During the three-year period beginning in early 1972, nine previously healthy children, ages 8 to 15 years, presented with manifestations of life-threatening septicemia due to coagulase-positive Staphylococcus aureus. In no patient was a predisposing cause for such infection, such as immunologic deficiency, drug abuse, or previous antibiotic or immunosuppressant therapy, discovered. Seven patients manifested evidence of bone and/or joint infection, while eight had pulmonary disease of varying degrees of severity, characterized initially by multiple small septic pulmonary emboli. One patient succumbed to the pulmonary complications of her disease. S. aureus was recovered from specimens of blood (seven patients), joint fluid (four), bone (four), pleural fluid (two), urine (one), sputum (one), and pericardial fluid (one). All organisms isolated were methicillin-sensitive; isolates from only one patient were penicillin-sensitive. In several instances, lack of clinical response was related to delay in adequate surgical drainage of infected material. Review of hospital records for the preceding five-year period failed to reveal similar cases of severe systemic staphylococcal infection in healthy adolescents. Although no direct evidence for a causal relationship is available, the occurrence of these cases corresponds temporally with implementation of restrictions upon the use of hexachlorophene.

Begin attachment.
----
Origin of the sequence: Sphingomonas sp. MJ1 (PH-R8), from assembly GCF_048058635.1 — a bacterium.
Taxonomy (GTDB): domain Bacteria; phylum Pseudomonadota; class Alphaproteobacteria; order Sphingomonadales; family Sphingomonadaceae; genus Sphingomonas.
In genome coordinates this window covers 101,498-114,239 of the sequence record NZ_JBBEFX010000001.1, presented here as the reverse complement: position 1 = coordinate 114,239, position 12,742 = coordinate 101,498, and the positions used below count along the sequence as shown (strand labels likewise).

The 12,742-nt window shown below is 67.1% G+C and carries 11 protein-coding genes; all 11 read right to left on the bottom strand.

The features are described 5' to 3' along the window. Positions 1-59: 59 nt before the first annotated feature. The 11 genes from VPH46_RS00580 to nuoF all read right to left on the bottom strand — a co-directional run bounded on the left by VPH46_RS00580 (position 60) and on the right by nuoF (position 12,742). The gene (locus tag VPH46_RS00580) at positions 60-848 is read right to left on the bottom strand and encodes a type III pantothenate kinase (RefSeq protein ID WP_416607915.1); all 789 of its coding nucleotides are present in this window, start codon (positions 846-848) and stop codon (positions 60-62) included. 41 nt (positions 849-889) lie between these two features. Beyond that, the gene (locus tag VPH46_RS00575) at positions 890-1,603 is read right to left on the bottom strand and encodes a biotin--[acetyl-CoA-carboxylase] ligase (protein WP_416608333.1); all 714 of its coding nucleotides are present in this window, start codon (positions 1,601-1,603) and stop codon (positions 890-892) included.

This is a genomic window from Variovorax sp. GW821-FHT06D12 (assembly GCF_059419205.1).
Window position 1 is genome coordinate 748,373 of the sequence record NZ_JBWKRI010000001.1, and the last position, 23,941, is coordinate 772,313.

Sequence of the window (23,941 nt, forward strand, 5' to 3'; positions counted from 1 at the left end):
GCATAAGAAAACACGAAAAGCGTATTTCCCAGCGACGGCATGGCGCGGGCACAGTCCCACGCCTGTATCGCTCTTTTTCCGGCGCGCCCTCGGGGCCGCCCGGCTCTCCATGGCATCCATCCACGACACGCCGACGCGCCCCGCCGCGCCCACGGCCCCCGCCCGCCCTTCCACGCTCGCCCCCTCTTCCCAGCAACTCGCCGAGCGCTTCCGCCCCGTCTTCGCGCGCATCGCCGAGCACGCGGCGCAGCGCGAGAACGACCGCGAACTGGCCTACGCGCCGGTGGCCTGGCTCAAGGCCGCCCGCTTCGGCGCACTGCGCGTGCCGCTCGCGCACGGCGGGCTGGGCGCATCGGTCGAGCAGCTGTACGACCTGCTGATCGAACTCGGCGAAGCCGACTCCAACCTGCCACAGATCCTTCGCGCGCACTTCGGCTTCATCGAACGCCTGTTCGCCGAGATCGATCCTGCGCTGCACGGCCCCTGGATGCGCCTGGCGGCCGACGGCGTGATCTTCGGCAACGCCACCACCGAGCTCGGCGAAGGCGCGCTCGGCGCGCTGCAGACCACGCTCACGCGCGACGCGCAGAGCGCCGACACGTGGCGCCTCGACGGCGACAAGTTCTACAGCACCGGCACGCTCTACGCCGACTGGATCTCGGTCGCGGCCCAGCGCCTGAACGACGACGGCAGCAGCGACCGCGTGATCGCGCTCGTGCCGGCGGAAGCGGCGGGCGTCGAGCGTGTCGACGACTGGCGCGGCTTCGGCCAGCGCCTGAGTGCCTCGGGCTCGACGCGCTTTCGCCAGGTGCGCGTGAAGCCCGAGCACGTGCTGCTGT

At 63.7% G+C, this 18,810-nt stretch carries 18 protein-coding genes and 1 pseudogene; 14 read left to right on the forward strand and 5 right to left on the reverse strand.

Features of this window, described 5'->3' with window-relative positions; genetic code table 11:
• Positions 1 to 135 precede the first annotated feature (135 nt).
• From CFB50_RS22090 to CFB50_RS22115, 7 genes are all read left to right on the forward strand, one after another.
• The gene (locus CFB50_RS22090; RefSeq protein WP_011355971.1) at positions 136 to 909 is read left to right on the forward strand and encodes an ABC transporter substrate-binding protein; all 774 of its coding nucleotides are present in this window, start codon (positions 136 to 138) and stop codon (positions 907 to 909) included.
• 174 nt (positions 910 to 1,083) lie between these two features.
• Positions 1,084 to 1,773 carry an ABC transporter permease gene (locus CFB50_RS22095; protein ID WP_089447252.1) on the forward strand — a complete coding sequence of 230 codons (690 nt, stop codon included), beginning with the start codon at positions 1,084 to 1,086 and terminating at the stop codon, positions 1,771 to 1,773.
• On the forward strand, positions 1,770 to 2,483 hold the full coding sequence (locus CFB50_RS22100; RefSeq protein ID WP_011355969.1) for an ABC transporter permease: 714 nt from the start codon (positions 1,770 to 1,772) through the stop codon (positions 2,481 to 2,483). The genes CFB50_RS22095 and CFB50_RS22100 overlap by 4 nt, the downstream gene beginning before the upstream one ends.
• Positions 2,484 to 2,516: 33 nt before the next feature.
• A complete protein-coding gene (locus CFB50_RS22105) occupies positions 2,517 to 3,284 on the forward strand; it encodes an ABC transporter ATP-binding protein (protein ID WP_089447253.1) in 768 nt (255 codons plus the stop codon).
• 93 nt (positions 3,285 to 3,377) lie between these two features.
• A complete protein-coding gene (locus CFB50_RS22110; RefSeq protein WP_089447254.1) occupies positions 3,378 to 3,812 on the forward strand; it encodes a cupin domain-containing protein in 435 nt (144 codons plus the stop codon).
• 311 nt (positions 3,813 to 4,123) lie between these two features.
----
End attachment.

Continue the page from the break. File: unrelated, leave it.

- Received June 18, 1975.
- Accepted August 20, 1975.
- Copyright © 1976 by the American Academy of Pediatrics